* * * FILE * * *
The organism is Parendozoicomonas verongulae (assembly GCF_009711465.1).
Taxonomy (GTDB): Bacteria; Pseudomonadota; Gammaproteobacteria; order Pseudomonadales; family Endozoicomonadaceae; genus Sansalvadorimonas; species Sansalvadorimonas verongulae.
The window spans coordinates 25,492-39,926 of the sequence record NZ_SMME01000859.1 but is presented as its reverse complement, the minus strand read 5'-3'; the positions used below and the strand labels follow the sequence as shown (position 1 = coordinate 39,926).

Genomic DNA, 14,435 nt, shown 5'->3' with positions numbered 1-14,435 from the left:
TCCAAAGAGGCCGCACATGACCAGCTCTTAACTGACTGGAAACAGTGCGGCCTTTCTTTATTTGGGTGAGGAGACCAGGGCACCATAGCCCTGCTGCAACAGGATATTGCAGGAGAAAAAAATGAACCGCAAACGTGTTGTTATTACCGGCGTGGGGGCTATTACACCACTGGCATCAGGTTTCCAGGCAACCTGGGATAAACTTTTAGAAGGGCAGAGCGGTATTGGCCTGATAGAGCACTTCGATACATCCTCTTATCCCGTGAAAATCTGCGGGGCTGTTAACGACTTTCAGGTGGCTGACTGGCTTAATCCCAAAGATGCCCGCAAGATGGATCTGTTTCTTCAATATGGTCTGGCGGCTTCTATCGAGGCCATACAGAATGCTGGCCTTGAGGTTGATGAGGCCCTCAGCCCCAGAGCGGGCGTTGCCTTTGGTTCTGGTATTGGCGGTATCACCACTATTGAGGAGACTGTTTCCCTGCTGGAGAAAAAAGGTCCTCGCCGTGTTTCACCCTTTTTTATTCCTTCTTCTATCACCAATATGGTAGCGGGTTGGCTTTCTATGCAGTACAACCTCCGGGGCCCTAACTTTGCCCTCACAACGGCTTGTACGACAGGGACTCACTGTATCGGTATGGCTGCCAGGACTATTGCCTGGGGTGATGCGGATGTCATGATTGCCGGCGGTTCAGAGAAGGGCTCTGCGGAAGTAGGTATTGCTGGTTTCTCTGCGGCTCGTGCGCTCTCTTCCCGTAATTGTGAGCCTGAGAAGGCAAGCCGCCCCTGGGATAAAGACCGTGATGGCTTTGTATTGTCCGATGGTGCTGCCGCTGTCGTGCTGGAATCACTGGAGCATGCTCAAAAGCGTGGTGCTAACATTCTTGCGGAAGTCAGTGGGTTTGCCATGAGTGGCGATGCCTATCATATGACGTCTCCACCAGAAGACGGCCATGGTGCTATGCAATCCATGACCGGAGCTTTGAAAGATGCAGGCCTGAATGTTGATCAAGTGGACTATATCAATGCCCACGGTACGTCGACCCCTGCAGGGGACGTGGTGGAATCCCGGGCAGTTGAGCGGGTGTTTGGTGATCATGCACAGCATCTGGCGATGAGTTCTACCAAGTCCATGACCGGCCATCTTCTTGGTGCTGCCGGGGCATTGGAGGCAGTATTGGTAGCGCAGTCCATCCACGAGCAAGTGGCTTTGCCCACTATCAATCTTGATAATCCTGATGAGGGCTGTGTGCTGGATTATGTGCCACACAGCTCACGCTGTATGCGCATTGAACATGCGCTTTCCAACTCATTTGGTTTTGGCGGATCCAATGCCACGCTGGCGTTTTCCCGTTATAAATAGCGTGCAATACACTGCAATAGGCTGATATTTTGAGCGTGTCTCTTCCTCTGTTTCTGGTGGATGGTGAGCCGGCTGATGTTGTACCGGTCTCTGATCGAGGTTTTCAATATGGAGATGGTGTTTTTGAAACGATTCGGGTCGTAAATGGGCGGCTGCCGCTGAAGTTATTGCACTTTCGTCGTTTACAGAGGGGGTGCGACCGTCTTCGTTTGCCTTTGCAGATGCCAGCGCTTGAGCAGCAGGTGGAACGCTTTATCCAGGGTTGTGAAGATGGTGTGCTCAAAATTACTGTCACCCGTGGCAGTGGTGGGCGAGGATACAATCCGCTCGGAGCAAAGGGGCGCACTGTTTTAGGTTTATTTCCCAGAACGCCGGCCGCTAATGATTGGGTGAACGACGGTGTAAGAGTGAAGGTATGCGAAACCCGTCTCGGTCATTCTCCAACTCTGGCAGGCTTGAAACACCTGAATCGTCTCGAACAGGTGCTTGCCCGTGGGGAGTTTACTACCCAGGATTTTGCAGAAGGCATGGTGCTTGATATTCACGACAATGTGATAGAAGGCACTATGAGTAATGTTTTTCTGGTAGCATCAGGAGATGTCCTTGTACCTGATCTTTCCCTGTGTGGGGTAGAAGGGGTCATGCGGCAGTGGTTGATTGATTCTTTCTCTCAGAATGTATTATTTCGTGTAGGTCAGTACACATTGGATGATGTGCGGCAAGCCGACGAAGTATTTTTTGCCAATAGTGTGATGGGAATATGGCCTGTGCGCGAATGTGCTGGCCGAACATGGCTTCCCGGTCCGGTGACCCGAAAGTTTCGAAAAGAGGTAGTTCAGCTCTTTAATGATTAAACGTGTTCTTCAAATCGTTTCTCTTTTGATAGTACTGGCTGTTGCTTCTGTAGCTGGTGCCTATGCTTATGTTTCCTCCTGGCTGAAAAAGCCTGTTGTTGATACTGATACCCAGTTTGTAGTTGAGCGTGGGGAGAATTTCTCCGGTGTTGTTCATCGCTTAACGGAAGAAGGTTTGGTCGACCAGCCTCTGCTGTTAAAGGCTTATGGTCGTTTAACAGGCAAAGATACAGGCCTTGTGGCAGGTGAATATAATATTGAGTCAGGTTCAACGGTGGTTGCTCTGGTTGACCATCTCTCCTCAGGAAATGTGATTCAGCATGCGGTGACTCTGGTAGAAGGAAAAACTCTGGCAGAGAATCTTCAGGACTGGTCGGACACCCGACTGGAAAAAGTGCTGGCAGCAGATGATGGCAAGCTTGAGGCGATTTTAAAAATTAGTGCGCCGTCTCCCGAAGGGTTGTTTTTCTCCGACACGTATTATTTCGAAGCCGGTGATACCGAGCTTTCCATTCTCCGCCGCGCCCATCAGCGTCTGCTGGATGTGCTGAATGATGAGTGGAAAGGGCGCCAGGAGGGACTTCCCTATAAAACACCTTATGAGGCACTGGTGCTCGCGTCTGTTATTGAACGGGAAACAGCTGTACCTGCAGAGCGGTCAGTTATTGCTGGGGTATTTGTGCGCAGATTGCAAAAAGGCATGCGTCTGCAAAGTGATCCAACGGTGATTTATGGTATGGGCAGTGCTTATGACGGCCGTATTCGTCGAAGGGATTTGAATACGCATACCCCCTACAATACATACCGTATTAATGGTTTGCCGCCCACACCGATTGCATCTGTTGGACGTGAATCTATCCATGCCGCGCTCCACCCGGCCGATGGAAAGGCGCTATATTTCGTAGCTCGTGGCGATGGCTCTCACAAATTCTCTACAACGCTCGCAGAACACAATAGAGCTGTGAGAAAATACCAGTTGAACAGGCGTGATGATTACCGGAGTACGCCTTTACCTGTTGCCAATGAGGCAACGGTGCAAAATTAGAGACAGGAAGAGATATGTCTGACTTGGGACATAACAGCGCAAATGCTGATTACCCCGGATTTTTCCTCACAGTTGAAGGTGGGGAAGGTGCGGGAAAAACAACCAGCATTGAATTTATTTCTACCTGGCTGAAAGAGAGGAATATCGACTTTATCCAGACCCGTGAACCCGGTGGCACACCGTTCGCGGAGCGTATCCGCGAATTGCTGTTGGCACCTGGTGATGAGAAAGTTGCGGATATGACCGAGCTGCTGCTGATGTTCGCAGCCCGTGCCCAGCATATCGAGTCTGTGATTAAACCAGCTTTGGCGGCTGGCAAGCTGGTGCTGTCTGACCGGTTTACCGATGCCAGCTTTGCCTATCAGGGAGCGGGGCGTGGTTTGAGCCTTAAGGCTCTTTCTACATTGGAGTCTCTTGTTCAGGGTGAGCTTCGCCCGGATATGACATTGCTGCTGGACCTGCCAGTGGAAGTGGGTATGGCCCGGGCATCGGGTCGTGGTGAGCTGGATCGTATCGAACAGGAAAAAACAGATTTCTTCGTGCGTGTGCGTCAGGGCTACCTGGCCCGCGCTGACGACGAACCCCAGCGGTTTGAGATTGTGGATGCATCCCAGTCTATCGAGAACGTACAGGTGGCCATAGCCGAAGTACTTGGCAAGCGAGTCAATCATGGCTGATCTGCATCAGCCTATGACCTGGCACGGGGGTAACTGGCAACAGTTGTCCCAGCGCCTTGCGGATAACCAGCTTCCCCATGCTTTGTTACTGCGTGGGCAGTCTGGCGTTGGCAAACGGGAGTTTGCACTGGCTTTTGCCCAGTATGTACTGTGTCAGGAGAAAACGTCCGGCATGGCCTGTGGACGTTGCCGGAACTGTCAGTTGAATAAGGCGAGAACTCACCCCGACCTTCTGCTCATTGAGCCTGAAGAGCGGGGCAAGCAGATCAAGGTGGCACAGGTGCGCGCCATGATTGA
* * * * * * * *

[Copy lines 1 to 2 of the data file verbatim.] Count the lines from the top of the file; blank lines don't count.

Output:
The organism is Parendozoicomonas verongulae (assembly GCF_009711465.1).
Taxonomy (GTDB): Bacteria; Pseudomonadota; Gammaproteobacteria; order Pseudomonadales; family Endozoicomonadaceae; genus Sansalvadorimonas; species Sansalvadorimonas verongulae.